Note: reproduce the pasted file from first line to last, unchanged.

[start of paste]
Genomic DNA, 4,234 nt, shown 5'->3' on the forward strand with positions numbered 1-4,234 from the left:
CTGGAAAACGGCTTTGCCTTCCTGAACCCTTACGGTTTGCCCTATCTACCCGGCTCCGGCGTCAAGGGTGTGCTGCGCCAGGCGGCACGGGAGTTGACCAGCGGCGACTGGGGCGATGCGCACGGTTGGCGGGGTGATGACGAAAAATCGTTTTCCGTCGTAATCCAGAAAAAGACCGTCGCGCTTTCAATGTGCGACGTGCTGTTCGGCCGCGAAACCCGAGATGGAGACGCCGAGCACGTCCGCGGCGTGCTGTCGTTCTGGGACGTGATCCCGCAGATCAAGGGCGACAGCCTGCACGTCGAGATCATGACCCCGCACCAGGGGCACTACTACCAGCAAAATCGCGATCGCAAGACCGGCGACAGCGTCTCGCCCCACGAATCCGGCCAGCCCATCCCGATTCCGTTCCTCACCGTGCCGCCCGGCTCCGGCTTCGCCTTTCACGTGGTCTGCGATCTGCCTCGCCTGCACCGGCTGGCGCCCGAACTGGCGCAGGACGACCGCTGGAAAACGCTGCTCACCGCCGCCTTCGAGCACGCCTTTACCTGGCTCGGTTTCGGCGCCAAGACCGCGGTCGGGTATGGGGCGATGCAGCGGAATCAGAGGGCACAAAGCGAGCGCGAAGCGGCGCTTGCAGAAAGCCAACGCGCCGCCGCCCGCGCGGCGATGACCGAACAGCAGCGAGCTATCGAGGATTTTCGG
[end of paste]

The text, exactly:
Genomic DNA, 4,234 nt, shown 5'->3' on the forward strand with positions numbered 1-4,234 from the left:
CTGGAAAACGGCTTTGCCTTCCTGAACCCTTACGGTTTGCCCTATCTACCCGGCTCCGGCGTCAAGGGTGTGCTGCGCCAGGCGGCACGGGAGTTGACCAGCGGCGACTGGGGCGATGCGCACGGTTGGCGGGGTGATGACGAAAAATCGTTTTCCGTCGTAATCCAGAAAAAGACCGTCGCGCTTTCAATGTGCGACGTGCTGTTCGGCCGCGAAACCCGAGATGGAGACGCCGAGCACGTCCGCGGCGTGCTGTCGTTCTGGGACGTGATCCCGCAGATCAAGGGCGACAGCCTGCACGTCGAGATCATGACCCCGCACCAGGGGCACTACTACCAGCAAAATCGCGATCGCAAGACCGGCGACAGCGTCTCGCCCCACGAATCCGGCCAGCCCATCCCGATTCCGTTCCTCACCGTGCCGCCCGGCTCCGGCTTCGCCTTTCACGTGGTCTGCGATCTGCCTCGCCTGCACCGGCTGGCGCCCGAACTGGCGCAGGACGACCGCTGGAAAACGCTGCTCACCGCCGCCTTCGAGCACGCCTTTACCTGGCTCGGTTTCGGCGCCAAGACCGCGGTCGGGTATGGGGCGATGCAGCGGAATCAGAGGGCACAAAGCGAGCGCGAAGCGGCGCTTGCAGAAAGCCAACGCGCCGCCGCCCGCGCGGCGATGACCGAACAGCAGCGAGCTATCGAGGATTTTCGG